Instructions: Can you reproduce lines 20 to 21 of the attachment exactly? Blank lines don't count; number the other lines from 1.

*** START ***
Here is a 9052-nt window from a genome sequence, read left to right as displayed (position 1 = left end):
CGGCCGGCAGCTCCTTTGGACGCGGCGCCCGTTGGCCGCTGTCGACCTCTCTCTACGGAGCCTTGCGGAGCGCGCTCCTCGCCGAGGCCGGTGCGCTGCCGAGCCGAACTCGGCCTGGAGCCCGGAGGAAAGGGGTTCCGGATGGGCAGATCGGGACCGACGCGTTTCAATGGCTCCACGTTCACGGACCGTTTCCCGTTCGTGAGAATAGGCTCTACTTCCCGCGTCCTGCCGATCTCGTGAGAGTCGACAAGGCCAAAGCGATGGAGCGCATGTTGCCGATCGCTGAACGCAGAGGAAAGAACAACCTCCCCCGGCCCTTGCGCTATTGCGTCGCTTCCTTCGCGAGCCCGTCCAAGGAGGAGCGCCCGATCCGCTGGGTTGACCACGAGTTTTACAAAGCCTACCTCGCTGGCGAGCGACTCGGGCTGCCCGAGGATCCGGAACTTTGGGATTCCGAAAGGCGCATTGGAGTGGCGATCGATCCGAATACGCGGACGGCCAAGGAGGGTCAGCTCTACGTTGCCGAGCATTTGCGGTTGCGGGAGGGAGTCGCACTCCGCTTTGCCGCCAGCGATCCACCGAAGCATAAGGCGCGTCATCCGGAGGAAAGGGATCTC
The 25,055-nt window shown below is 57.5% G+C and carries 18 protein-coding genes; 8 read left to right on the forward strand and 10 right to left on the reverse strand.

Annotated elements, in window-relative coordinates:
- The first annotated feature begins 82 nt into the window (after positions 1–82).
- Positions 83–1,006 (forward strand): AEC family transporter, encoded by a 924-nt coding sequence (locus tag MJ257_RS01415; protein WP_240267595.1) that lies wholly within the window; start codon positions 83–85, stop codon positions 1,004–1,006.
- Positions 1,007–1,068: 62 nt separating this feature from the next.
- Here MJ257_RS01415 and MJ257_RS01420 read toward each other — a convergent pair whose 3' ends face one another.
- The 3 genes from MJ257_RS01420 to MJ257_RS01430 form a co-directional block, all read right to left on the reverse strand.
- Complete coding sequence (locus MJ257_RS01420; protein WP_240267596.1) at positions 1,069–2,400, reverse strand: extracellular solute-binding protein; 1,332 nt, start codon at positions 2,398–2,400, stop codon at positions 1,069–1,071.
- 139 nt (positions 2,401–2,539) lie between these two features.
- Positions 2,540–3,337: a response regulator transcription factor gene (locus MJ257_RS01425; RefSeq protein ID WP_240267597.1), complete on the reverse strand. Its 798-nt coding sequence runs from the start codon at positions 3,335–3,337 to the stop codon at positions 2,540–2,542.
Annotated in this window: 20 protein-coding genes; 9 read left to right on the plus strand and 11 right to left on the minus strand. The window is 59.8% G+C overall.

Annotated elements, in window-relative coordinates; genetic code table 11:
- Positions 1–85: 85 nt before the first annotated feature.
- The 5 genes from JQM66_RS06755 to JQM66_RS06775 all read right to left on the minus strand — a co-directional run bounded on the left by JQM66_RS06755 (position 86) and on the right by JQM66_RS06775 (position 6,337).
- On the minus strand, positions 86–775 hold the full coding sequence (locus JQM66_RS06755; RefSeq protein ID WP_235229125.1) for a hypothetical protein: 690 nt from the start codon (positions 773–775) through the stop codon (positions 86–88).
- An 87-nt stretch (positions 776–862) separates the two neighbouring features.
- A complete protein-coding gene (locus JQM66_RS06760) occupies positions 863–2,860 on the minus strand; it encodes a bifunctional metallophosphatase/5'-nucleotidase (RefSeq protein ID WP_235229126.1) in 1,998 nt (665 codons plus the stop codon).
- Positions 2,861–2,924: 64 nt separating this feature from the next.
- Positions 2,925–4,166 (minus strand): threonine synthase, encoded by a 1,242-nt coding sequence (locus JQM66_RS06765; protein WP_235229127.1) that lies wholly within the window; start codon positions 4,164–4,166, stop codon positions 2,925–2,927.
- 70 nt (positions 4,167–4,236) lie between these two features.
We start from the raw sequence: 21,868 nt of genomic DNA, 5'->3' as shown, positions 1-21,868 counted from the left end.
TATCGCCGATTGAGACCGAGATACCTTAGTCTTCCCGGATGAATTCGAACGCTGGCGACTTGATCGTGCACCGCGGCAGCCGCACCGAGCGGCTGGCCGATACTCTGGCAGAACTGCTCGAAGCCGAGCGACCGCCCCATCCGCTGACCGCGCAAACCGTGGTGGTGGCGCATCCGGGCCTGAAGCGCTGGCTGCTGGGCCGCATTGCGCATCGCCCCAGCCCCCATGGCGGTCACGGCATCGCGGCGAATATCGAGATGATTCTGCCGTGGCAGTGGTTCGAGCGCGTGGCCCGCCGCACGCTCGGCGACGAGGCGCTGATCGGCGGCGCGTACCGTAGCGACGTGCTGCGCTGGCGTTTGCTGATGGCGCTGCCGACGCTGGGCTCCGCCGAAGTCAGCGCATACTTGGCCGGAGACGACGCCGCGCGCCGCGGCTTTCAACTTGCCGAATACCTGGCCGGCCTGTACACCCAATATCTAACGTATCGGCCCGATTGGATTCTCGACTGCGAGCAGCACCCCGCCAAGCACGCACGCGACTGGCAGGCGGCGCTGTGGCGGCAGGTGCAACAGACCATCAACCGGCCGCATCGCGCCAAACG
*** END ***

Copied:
- Positions 2,861–2,924: 64 nt separating this feature from the next.
- Positions 2,925–4,166 (minus strand): threonine synthase, encoded by a 1,242-nt coding sequence (locus JQM66_RS06765; protein WP_235229127.1) that lies wholly within the window; start codon positions 4,164–4,166, stop codon positions 2,925–2,927.